“How do I know it’s not rigged?”  The simple answer is it doesn’t need to be.  A multi-billion dollar enterprise like Harrah’s is not going to risk their entire brand by rigging a slot machine so you don’t win a $500 jackpot.  They don’t need to.  Even though the machines use a RNG which is completely random and theoretically means a jackpot can be hit on any spin, the casinos know that over a certain period of time,  it will pay them back a certain percentage.  For slots its built into the program, for video poker it is built-in the paytable.

I’m no apologist for the casinos and I love to bash them whenever I can, but let this one go.  If you are sitting at a video poker machine in Caesars in AC, your machine is not rigged or preset, it is completely random.  Now you want to debate the randomness of the RNG and how something programmed by the human mind cannot be truly random that’s another subject completely.  For now, let’s try to resist the urge to whine about the jackpot that was stolen from us and realize that person was luckier, that’s all.  I know it’s easier to blame someone for your bad luck, I try to blame my wife all the time, but really no one is sitting in a backroom hitting buttons and picking who should hit the jackpot, and the machine in front of you is not set to “Hit” on the 25th spin.

About Greg Elder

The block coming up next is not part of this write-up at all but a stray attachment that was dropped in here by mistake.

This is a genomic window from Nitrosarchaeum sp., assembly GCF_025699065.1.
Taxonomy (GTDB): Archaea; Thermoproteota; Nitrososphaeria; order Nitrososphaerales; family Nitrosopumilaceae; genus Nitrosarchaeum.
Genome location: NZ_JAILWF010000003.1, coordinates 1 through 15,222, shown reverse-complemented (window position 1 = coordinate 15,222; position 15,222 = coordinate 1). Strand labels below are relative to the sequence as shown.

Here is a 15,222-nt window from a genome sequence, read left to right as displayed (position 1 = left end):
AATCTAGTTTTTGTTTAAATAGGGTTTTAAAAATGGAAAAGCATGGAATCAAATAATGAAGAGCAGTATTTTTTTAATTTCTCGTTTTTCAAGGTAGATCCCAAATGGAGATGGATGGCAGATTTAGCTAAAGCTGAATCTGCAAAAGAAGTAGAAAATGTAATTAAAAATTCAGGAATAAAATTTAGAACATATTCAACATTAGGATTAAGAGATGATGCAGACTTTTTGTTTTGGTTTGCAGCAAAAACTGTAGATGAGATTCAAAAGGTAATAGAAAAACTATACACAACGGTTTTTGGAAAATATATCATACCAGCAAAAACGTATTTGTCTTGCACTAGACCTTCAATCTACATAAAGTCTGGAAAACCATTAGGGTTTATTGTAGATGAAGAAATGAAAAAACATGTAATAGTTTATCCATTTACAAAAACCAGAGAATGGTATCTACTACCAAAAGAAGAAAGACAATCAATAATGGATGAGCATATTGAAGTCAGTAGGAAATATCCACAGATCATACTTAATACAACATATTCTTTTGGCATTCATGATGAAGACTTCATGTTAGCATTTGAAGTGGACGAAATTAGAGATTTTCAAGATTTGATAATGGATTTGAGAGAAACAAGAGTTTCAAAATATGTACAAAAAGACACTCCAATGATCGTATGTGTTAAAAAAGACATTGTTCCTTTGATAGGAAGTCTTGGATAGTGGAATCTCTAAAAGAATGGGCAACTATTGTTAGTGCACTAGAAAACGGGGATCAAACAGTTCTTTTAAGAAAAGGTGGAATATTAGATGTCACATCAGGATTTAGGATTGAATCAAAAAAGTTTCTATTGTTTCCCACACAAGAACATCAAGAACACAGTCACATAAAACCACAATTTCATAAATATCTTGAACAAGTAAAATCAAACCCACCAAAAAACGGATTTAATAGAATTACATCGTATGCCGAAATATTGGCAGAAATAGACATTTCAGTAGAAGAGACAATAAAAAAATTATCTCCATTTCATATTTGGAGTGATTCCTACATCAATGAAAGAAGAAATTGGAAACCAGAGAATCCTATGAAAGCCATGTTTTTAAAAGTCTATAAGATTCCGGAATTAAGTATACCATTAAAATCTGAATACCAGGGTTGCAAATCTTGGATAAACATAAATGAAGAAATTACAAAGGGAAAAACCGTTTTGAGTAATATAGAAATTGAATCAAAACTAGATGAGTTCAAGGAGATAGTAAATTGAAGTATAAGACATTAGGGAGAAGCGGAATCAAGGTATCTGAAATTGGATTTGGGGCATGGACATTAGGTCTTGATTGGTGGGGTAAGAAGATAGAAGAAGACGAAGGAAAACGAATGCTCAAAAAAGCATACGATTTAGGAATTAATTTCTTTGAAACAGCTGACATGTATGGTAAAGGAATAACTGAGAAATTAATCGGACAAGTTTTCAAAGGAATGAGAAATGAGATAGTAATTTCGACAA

I was 37 years old, a husband and father, a former teacher, college and high school basketball coach, and a business owner, I decided to give it all up (Not the husband and father part) to take a shot at pro gambling. I was coming off a job I hated selling insurance, and I vowed to do something I was passionate about. For the next year I would spend 12-15 hours a day researching, studying, and practicing advantage gambling techniques. The goal was to see if I could sustain our current lifestyle as a professional gambler. I wanted to find out if casinos really could be beat. At the time, I thought it may be the biggest mistake of my life, but my intentions were to have fun trying. It has been an interesting few years since that journey began. My feature book GAMBLERS FIGHT BACK has been released and can be purchased on my author site at I would consider my pro gambling career to be a success on all fronts. I didn't win millions of dollars, but I was able to enjoy every minute of it. It brought an excitement and passion back into my professional life. It has helped lead me to a writing career that I had no idea I even wanted before this challenge. I was able to write a book that shared with others exactly what I learned along the way.. Gambling professionally is not easy, but there are certain things the average gambler can do to increase their chances of success tremendously. That's the information I try to pass along to my readers.